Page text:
Power Tower

Duke BuildingBack in 2007 Wachovia announced that its new headquarters would be at 550 South Tryon Street. Fast forward four years and the building has unofficially been coined the Power Tower -- a fitting name considering the power players that'll occupy what's now the Duke Energy Center. In spite of the 'scraper's identity crisis and a few companies that pulled out last minute (ahem, Wake Forest School of Business), next year we'll see some occupants. Here's an inside look at who's coming (and who bailed).
The handlebar-like structure at the top of the building is all the talk. The developer says the Duke Energy Center is the only building like it in the country with that handlebar look. There's one building similar to it in Shanghai.

The tower will have a sky window on top, and a garden—but only maintenance workers will have access.

Occupying about 500,000 square feet, Duke Energy will be the primary tenant and have the most prestigious floors of forty-six through forty-eight, which will serve as the headquarters floors and will likely house the executive suites. It will move in in late 2010.

The skyscraper would likely be full of tenants if Wachovia/Wells Fargo were still using it as its headquarters since the bank had planned to occupy the majority of the building.

Duke will also occupy floors thirty-six through forty-eight (as well as floors fifteen through twenty-two), though they won't be nearly as fancy as the top floors.

Law firm Sonnenschein was supposed to occupy 35,000 square feet on floors thirty-four and thirty-five. But since closing its Charlotte offices (the firm, which focuses on financial law, took a hit when the economy bombed), Sonnenschein is expected to sublease the space. No takers … yet.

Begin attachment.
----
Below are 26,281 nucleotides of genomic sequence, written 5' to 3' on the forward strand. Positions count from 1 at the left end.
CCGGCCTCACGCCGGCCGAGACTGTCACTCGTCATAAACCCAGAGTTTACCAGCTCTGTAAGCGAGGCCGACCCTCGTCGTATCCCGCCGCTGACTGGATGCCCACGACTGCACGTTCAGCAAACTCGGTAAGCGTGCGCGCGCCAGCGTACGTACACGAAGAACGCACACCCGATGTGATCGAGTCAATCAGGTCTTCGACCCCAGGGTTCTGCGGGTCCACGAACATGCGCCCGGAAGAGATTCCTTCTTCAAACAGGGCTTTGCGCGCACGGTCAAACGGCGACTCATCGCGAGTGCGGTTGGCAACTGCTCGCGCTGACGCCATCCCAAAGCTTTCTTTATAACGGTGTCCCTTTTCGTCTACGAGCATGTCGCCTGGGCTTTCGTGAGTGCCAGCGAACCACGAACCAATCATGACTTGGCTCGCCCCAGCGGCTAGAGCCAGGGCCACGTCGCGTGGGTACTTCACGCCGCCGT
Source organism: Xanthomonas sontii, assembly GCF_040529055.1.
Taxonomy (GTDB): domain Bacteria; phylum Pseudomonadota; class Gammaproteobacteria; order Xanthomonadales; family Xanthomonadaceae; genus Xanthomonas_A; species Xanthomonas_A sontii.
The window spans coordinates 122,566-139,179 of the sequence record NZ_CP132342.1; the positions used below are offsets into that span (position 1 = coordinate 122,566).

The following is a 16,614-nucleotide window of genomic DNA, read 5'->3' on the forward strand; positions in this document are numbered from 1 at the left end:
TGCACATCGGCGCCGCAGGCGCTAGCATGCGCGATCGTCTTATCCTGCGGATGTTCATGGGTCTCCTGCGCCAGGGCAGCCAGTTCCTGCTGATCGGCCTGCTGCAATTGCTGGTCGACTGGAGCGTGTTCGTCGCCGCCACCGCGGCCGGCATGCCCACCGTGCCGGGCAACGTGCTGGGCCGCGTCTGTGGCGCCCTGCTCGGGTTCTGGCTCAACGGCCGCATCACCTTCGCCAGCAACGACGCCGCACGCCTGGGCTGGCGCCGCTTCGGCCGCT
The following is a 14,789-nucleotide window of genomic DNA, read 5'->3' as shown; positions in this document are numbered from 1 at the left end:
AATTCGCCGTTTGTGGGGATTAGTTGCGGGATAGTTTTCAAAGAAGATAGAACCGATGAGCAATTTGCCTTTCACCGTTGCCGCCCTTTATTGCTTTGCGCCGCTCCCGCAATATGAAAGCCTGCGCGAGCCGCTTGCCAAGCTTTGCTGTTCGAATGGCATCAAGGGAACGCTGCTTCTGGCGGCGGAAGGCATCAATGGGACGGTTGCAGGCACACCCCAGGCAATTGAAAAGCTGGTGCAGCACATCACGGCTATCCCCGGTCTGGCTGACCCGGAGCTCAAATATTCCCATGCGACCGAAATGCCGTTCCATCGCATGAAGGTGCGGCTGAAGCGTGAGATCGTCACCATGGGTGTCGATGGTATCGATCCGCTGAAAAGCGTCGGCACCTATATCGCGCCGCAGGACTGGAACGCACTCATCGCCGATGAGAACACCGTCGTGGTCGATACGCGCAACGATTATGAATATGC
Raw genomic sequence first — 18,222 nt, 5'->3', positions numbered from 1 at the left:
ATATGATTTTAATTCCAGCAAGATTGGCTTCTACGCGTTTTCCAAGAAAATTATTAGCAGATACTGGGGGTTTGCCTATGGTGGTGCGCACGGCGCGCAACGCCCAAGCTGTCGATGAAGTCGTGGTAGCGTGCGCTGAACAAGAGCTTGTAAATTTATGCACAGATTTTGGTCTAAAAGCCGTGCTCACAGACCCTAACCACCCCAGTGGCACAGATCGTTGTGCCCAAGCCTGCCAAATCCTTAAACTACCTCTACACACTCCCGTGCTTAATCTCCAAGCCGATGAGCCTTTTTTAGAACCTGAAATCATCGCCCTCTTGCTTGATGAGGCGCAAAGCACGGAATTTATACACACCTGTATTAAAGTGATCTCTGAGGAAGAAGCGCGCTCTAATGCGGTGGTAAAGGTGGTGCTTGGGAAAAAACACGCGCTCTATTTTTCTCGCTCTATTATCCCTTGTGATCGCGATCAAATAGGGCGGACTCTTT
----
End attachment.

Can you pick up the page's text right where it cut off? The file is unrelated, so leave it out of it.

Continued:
Floor thirty-three is open.

Audit/tax advisory firm KPMG will have 48,000 square feet on floors thirty-one through thirty-two.

Floor thirty is open.

Law firm Katten Muchin Rosenman LLP will occupy 47,000 square feet on floors twenty-eight through twenty-nine.

Floor twenty-seven is open.

Accounting firm Deloitte will occupy 82,000 square feet on floors twenty-three to twenty-six.

Wake Forest School of Business would have shared a training floor with what was then Wachovia. But now that Wachovia-turned-Wells Fargo will no longer be headquartered there, Wells isn't making the capital investment to make it the learning facility Wake needed (state-of-the art computers and audiovisual equipment). It will now be a general office floor instead of a classroom.

Floors eleven through fourteen (no one likes unlucky number thirteen!) are open.

Wachovia reviewed twenty-five architectural concepts before settling on the design and beginning development in 2005.

Wells Fargo, which still owns the building, will occupy floors one through ten. Floor ten will feature a roof garden.

About 10 percent of the tower is still unleased, which the developer attributes to the sagging economy.

There will be restaurants and retail open to the public on the street level, though none have been confirmed as of press time.

Definition of the Month

SHOVEL READY n. An overused but misunderstood term used to define projects that qualify for the gazillion-dollar federal stimulus money set aside to save the economy and generate jobs. Projects deal with transportation, environmental resources, and public buildings and must be ready to start … yesterday. "Many in Charlotte are frustrated I-485 is a long way from being shovel ready." —M. B.